That is because is not the angle of the history. The angle is about safari, not about steve jobs presentations, that part is there as anecdote and look like is for show the anxiety of demo a very unlikely piece of software (KHTML), and that Apple is betting on it, instead of go to the most "safe" route.

As a developer myself, I can relate to the fear of showcase a product for first time, one that is very visible, on top of something technically good but non-battle-tested.

And can relate to with not pay much attention to anything else. What matter what was Steve doing, exactly, except that the software WORK!!!

unobtainium
Jan 11, 2013, 03:23 PM
Cool, I remember when people used to say that like 2 years ago

Cool, I remember when I couldn't give less of a ******* what dorks on the Internet were saying when.

MBHockey
Jan 11, 2013, 04:35 PM
MR -- why do you guys keep posting "stories" from this guy?

They are uninteresting, uninformative, and are constantly misrepresented by the story's title.

Alfred.Woodden
Jan 11, 2013, 05:00 PM
I was excited about reading this article, until I realized it was another Don Melton story with zero content in it.

SUMMARY: I SAT IN AN EMPTY AUDITORIUM 4 TIMES WATCHING STEVE JOBS, WITHOUT ANY SPECIFIC COMMENT ON WHAT HAPPENED, AND I DON'T EVEN REMEMBER WHAT WENT ON OR WHAT OTHER PRODUCTS WERE THERE.

I'm not joking when I say -- are you even sure it's Don Melton making these comments, or are you being trolled? Literally anyone could have written these 3 stories, there are absolutely no details in any of them

I've read MacRumors for years now and these are probably the lamest stories I have ever seen run

I found the story interesting and entertaining to read. I love these ex-apple employee stories working on Apple projects and around Steve JObs like a fly on the wall.

I'd like more stories like these.

CaptainPrice01
Jan 11, 2013, 06:01 PM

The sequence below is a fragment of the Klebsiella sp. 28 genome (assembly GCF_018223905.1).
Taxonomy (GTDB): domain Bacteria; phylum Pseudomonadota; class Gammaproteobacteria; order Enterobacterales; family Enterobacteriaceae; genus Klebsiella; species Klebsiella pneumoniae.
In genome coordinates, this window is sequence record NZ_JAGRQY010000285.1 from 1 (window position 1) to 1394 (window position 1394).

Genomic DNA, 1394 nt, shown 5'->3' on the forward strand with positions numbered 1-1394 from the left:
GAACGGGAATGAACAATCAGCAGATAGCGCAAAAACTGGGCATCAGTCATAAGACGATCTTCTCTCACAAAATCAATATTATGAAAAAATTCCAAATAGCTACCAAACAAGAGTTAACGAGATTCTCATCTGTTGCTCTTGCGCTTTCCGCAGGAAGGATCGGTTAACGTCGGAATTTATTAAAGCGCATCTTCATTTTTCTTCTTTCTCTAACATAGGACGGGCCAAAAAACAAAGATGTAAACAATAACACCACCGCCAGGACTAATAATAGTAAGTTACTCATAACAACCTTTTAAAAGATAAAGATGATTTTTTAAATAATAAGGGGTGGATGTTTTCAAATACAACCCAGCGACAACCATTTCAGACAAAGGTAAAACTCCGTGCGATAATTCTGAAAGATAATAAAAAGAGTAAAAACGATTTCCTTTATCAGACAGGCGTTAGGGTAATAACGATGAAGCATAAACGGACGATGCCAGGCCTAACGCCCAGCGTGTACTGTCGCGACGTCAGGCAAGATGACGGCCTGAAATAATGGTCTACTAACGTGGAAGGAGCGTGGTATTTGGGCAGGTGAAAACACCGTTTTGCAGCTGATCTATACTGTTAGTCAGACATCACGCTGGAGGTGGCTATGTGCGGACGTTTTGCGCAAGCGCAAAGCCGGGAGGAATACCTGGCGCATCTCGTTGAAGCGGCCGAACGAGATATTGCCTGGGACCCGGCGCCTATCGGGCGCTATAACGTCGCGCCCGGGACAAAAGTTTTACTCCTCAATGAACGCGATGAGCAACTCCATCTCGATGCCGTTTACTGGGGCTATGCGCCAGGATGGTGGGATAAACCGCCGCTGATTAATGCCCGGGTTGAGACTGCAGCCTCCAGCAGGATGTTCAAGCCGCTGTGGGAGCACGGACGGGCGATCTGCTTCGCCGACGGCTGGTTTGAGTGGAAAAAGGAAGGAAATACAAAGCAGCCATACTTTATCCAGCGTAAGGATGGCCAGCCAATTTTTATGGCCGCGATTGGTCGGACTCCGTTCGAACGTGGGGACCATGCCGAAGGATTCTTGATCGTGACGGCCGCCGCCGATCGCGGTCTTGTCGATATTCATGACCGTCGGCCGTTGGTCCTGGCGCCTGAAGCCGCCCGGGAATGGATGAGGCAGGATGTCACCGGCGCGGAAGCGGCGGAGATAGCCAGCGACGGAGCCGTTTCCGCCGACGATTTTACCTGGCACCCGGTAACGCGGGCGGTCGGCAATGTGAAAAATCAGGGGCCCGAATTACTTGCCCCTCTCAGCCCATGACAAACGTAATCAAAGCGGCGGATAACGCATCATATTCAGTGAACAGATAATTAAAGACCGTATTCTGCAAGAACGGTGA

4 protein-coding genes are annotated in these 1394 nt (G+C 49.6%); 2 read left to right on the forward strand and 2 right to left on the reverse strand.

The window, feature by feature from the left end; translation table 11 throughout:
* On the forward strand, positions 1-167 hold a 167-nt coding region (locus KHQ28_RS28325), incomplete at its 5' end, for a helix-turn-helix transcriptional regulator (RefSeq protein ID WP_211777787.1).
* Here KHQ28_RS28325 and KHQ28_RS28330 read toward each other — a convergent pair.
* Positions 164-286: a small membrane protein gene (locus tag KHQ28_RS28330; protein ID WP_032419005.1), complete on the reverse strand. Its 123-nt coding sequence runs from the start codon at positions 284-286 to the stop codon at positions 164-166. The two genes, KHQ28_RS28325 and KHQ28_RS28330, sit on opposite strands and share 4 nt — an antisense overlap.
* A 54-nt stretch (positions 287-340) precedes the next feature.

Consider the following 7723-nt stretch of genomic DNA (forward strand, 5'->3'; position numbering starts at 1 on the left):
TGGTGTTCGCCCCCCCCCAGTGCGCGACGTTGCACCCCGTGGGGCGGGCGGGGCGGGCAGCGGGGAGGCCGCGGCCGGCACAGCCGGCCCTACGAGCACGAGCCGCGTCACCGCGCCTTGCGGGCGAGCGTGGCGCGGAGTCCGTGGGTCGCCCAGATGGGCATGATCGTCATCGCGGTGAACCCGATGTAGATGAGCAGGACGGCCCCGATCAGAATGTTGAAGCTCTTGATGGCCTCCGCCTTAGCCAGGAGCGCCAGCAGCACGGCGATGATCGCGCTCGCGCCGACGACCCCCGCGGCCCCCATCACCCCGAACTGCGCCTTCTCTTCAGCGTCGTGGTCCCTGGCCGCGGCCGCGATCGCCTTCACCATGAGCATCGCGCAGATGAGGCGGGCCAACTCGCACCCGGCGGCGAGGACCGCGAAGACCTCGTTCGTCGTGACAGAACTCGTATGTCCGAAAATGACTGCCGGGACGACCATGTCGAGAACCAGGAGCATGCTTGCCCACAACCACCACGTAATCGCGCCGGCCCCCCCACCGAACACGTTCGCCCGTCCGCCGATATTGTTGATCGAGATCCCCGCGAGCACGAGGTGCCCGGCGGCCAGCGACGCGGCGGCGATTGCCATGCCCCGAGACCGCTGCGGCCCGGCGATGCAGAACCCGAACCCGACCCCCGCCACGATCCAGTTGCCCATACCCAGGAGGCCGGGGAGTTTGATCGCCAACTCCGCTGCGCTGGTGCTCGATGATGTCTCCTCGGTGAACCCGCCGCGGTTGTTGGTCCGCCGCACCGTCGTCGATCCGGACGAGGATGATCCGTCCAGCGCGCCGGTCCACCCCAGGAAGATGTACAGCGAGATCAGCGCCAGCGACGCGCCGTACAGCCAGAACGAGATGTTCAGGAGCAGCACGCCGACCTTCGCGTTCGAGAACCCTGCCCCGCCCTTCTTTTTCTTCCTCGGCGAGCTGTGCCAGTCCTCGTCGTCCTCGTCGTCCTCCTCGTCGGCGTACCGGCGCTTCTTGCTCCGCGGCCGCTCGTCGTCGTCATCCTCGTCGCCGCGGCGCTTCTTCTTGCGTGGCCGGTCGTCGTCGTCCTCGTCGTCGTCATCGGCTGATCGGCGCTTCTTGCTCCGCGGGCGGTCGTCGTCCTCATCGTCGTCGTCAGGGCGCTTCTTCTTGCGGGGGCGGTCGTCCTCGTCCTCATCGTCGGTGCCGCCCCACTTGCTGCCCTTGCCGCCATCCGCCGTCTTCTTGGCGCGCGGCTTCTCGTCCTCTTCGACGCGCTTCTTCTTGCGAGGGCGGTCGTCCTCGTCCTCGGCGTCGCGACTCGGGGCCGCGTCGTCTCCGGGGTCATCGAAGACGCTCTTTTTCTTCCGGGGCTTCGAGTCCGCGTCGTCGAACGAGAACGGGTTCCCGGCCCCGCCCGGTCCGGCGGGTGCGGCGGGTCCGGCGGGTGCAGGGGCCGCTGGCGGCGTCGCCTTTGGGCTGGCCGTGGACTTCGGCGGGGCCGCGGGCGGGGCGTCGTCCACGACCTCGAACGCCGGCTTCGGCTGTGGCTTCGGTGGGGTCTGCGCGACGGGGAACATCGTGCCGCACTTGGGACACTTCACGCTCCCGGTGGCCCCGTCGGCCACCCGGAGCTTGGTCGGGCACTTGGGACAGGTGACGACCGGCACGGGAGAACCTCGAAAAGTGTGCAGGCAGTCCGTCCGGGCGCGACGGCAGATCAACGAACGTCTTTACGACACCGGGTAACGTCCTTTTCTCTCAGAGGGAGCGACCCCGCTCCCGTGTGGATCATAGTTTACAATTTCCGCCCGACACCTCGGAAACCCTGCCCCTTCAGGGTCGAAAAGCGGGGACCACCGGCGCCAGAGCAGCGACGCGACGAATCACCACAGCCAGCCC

Death of Internet Explorer for Mac *shudder*

Thanks Goodness. Hated IE for Mac.

Porco
Jan 11, 2013, 06:03 PM
This reminds me of the old joke:

Knock knock :)

Who's there? :confused:

A new web browser :)

A new web browser whoÖ ? :confused:

A new web browser based on KHTML! :p

Oh, well Ok, I was expecting it to be Gecko, that's all. I admit it, you really fooled me you crafty sneaky joker. :o

chocolaterabbit
Jan 11, 2013, 07:21 PM
Cool, I remember when I couldn't give less of a ******* what dorks on the Internet were saying when.

Yet only the dorks on the internet used the phrase "cool story bro" :confused:

wonderspark
Jan 11, 2013, 07:37 PM
I thought this was more amusing, myself.

http://500motivators.com/plog-content/thumbs/motivate/me/large/621-brool-story-co-telling-brool-stories-since-1939.jpg

mrsir2009
Jan 11, 2013, 08:29 PM
Thanks Goodness. Hated IE for Mac.

Although when I used it when I was little it didnít actually seem that bad. It is of course beyond monsterous now, but maybe thatís just because the internet has advanced so much since then :o

Rocketman
Jan 11, 2013, 09:57 PM
When I see other companies clumsily announce products these days, I realize again how much the rest of the world lost now that Steve is gone.I totally agree. The RDF was rehersed not fictional. Not a Safari user.

CaptainPrice01
Jan 11, 2013, 11:18 PM